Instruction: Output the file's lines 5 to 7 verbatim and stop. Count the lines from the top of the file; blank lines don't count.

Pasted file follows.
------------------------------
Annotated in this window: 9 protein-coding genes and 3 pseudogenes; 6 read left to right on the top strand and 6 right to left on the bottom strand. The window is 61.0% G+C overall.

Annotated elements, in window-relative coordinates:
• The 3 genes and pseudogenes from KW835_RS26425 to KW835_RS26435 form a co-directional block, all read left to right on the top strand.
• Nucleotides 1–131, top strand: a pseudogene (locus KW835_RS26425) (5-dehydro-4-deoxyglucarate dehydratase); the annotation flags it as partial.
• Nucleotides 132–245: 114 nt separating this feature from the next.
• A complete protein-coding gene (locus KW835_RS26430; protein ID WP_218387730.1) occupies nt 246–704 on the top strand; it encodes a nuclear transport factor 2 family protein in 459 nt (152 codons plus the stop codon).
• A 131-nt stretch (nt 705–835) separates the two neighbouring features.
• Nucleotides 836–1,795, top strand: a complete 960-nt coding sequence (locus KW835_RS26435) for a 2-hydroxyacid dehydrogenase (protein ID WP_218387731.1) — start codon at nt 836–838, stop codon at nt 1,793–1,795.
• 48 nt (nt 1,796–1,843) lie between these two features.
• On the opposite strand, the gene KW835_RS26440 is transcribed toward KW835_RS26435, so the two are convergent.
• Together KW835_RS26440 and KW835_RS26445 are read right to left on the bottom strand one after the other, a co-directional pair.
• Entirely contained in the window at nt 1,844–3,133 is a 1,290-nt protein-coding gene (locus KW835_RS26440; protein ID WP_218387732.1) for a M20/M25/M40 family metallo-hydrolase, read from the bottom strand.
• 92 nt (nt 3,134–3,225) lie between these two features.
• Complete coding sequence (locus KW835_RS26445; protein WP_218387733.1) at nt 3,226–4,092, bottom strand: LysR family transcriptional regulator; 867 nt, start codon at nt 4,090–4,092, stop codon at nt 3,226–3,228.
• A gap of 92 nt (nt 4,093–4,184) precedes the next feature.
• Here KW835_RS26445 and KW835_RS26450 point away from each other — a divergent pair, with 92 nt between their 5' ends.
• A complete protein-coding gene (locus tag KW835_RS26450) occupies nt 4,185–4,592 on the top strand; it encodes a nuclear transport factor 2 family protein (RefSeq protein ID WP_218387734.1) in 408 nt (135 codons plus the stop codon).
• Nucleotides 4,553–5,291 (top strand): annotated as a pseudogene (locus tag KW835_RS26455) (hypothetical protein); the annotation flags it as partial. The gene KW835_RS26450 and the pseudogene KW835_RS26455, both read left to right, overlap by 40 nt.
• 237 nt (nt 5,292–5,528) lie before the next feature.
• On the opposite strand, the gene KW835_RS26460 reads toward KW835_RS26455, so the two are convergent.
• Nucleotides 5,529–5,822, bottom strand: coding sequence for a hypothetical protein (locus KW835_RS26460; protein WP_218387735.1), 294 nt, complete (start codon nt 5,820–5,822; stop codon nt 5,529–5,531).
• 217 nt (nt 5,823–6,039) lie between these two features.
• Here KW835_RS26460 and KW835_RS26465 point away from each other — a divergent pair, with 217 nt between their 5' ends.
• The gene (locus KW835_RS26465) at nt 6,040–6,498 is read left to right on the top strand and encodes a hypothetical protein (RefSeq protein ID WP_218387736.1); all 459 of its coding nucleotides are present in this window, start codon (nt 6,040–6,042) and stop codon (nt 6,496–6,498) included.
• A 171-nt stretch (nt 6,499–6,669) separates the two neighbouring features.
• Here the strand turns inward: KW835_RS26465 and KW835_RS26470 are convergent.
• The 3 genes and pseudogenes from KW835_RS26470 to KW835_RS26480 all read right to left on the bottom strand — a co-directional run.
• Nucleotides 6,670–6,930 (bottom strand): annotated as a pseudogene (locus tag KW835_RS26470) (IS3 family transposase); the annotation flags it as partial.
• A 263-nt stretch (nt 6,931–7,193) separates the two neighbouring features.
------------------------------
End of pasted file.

• Nucleotides 132–245: 114 nt separating this feature from the next.
• A complete protein-coding gene (locus KW835_RS26430; protein ID WP_218387730.1) occupies nt 246–704 on the top strand; it encodes a nuclear transport factor 2 family protein in 459 nt (152 codons plus the stop codon).
• A 131-nt stretch (nt 705–835) separates the two neighbouring features.